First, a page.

Laine said that in writing the book he had no intention to denigrate Shivaji or outrage sentiments of any of the legion of his admirers in India and abroad. He also admitted that he had no doubt that Shahji was Shivaji's biological father.
Hearing a petition filed by Oxford Printing Press, Justice S Radhakrishna and R S Mohite, accepted the affidavits of Laine and Oxford Printing Press and deferred the matter till April 29 on the Maharashtra government's plea.
Senior counsel Mahesh Jethmalani and Pranav Badheka, appearing for Oxford Printing Press, filed affidavits before Justice S Radhakrishna and Justice R S Mohite who adjourned the matter to April 29 as the state sought time to consider withdrawal of prosecution against Laine and the publishers.
Expressing regrets, Oxford Printing Press assured the court that the alleged derogatory reference to Shivaji would not be published in all the future editions of the book and informed that book had been withdrawn from circulation all over India since November 21 last year.
The court was hearing a petition filed by Oxford Printing Press and its India representative Mazhar Khan urging for a direction to the Pune police to quash the FIR registered against them.
Laine said "In hindsight, the statement at page 93 of the book which has created a controversy in India is unfortunate but I emphasise that I did not intend or forsee the extent to which his admirers in India would be distressed." The affidavit signed by Laine further said it was obvious that there can be no historical basis for jokes. Thus there is no historical evidence to suggest that Shahji was not the biological father of Shivaji.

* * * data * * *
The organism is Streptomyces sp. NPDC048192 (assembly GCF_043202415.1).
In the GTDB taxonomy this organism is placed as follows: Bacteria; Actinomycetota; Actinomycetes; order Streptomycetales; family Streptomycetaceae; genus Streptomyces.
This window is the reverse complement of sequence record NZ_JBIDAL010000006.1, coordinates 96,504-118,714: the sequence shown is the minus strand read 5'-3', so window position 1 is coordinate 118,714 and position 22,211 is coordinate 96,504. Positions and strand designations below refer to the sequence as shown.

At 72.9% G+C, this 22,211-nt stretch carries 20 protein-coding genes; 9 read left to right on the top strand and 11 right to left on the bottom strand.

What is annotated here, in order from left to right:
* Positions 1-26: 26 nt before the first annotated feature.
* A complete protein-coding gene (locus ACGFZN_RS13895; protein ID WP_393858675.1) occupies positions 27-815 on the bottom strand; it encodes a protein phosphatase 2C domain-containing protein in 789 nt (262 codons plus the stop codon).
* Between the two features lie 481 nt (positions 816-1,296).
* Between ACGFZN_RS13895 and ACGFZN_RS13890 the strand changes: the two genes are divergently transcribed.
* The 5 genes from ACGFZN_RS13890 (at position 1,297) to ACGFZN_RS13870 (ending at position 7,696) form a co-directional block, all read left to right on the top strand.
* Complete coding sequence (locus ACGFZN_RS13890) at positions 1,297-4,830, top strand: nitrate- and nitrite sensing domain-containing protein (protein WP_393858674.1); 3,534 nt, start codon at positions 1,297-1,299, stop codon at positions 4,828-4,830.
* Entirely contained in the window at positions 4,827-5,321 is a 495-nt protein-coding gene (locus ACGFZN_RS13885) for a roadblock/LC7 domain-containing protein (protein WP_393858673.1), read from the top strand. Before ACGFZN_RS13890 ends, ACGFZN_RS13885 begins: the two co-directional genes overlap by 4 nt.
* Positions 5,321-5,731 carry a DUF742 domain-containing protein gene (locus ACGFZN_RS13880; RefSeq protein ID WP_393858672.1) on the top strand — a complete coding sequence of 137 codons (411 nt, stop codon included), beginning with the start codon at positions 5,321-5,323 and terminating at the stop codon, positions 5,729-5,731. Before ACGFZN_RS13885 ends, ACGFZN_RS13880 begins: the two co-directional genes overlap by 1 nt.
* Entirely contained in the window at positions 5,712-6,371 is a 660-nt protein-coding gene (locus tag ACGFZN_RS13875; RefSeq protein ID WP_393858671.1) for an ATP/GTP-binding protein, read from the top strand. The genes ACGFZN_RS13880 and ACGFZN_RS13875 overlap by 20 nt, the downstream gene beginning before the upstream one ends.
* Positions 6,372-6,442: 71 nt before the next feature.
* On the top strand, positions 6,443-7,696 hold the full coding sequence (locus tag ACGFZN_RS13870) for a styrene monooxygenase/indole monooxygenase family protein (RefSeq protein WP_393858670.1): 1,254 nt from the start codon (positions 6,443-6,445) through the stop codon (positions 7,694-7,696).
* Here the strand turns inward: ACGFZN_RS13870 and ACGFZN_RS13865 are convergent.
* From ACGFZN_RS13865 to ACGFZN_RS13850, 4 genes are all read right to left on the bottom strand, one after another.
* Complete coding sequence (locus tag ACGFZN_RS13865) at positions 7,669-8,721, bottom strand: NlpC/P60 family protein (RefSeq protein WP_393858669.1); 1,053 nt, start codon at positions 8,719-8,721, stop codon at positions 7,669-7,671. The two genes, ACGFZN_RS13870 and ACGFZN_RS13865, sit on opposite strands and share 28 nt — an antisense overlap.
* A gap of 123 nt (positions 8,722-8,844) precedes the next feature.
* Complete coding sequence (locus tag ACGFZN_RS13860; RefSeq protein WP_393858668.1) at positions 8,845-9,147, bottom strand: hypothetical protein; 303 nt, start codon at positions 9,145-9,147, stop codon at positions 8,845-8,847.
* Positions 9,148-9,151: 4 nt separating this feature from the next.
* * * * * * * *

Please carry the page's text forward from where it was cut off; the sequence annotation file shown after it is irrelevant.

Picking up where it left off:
"On the contrary, historical evidence suggests that Shahji was Shivaji's biological father and this is also my view which is evidenced by the fact that at several other pages in the book where I have dealt with Shivaji's relationship with his father there has not been slightest innuendo concerning the legitimacy of the relationship," he said while tendering an apology.
Laine said he had directed the publishers to delete the controversial paragraph at page 93 beginning with "the repressed awareness..... and ending with revived Hindu kingdom from all future publications of the book worldwide, as also those still available with the publishers in India.